Clodfobble  Monday Apr 3 08:07 PM

As far as I'm concerned, anywhere that drops below freezing for more than a day at a time is the Great White North.

BigV  Monday Apr 3 08:59 PM

Clanfobble is welcome here.

xoxoxoBruce  Monday Apr 3 10:18 PM

If it comes to pass, no place in the US should drop below 32 degrees for more than a night, except for Alaska, and they're always looking for a purty mouth.

xoxoxoBruce  Monday Apr 3 10:46 PM

Apr 4th, 2017: Empire State Quarry

Some of the finest limestone in the United States - and possibly the world - can be found in the hills around the southern towns of Bloomington and Bedford, and in the previous century stonecutters turned extracting it into a science, and shaping it into an art.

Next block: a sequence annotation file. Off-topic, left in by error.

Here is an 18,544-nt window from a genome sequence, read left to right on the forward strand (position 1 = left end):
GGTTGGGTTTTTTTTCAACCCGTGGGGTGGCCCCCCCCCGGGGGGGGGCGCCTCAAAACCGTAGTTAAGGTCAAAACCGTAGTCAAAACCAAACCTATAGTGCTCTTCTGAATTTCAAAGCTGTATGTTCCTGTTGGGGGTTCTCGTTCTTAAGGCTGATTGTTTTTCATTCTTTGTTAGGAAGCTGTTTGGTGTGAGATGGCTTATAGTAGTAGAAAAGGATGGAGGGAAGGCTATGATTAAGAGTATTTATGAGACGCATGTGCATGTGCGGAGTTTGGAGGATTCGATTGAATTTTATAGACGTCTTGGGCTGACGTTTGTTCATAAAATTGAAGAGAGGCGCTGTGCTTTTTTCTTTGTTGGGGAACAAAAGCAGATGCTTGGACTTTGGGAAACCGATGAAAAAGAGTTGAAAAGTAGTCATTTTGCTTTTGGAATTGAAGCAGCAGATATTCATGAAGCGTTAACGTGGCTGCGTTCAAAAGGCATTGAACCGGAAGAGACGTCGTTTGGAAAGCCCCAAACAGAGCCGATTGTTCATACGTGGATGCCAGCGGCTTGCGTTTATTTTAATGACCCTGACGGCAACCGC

The stone was in such demand that a massive industry cropped up around it, and hundreds of thousands of tons of mammoth stone slabs were carved out of the ground and shipped around the country. A shocking number of iconic American structures are made out of Indiana limestone, including the Empire State Building, the Washington National Cathedral, the Pentagon, and 35 of the 50 current state capitol buildings.

Unfortunately, in the second half of the 20th century, stone masonry fell out of favor as preferences shifted to glass-and-metal skyscrapers that were cheaper to build and maintain. This dissolution of the limestone industry left many southern Indiana towns impoverished, as they are to this day. Their plight was fictionalized in the 1979 Dennis Quaid film “Breaking Away.” Now all that remains of many of the limestone quarries are massive, eerie rectangles etched out of the earth and speckling the otherwise pastoral countryside.